The book is a useful guide for service providers who interact with school-age clients. It also provides useful information for creating and improving policies in agencies and programs that care for youth. One reviewer called the text, "the first systematic, research-based review that brings together a huge literature on the status of LGBT youth..." It is available from University of Michigan Press (link).
- After a long struggle, a New Jersey transgender woman finally received reimbursement from her health insurance company for her mammogram. The insurance company relied on language in their plan that excluded from coverage costs related to the woman’s change in gender status. The Transgender Legal Defense and Education Fund intervened and ultimately convinced the company that the exclusion should not apply to the mammogram, a procedure that had nothing to do with changing sex characteristics. Such an overbroad interpretation could have led to denial of many claims for medically necessary care, such as treatment for breast cancer. This is just one of many examples of how trans women and men are denied access to care based on their transgender status. The TLDEF’s press release is here: link.
- A study (link) in the most recent issue of the Journal of Homosexuality finds that people whose parents react negatively to their coming out are at higher risk for depression and substance abuse. The authors looked at data from a Massachusetts population-based survey and also found that lesbian and bisexual women who had not come out to their parents experienced worse health outcomes than those who did.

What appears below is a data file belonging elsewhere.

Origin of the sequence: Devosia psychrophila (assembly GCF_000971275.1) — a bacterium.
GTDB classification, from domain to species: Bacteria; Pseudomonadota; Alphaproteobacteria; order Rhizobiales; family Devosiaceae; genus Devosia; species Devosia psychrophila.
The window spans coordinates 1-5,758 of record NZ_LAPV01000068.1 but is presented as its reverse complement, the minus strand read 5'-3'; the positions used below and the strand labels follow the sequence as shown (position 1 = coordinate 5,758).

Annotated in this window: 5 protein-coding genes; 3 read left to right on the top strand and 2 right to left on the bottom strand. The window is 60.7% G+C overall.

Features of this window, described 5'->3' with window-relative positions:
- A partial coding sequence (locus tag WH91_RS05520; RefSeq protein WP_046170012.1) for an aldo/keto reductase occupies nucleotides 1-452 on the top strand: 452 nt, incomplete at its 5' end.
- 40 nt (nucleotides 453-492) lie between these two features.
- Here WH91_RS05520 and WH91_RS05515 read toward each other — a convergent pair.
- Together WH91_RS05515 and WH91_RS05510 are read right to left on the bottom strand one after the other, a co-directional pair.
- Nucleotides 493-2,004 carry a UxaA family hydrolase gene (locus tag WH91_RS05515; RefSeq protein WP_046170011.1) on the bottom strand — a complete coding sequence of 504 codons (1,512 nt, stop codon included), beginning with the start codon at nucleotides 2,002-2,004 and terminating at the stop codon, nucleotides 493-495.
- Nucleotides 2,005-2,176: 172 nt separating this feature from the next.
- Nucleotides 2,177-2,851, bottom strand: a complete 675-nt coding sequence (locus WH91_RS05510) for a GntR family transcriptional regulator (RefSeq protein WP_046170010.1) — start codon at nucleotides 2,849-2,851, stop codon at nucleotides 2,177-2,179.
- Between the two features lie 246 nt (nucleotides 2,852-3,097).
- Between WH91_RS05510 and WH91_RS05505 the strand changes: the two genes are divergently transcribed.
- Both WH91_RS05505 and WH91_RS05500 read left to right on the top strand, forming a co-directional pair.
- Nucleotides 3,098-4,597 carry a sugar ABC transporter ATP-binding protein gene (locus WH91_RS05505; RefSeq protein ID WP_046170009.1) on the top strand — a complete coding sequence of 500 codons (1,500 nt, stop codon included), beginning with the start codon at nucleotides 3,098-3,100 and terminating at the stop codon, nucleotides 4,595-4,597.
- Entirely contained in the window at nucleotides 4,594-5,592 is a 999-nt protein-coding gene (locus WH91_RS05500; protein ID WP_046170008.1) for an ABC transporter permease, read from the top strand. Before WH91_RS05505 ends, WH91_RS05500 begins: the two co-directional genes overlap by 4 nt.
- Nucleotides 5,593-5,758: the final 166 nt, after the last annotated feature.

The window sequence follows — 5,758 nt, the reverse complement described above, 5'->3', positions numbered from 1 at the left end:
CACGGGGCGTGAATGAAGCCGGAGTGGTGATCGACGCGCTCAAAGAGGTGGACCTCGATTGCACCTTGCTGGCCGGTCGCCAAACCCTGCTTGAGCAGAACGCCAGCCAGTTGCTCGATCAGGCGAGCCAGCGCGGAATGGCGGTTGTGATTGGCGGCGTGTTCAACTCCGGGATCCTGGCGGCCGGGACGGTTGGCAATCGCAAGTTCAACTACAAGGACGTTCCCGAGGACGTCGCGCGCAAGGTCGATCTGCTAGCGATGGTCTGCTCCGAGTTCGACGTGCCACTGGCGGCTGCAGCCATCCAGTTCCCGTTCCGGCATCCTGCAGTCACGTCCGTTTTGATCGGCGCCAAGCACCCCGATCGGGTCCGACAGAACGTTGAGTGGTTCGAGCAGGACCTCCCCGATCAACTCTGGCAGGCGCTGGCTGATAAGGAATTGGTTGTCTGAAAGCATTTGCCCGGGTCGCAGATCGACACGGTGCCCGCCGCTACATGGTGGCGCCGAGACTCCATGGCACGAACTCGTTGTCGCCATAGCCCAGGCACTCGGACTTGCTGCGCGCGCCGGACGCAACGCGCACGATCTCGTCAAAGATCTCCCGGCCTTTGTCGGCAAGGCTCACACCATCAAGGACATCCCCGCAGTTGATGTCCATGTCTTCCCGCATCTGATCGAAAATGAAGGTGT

- The New York Times reports (link) that Robert Spitzer, MD recanted his 2001 study on reparative therapy (therapy directed at making gay and lesbian people straight). The study is often used to advocate for the validity of reparative therapy. The American Psychiatric Association and the American Psychological Association formally oppose this form of therapy, which can lead to increased depression, anxiety, and suicidal ideation.
- California may become the first state to ban reparative therapy, reports the San Francisco Chronicle (link). If passed, the legislation will become prohibit sexual orientation change therapy on minors, and require adults to provide written consent for the therapy.
- San Francisco State University’s Family Acceptance Project released multilingual versions of a booklet, entitled Supportive Families, Healthy Children. It educates parents about how to support LGBT children (link). The U.S. government-supported Suicide Prevention Resource Center (link) recognized the booklets as a suicide prevention “best practice”. The booklet is available in Spanish, Chinese, and English.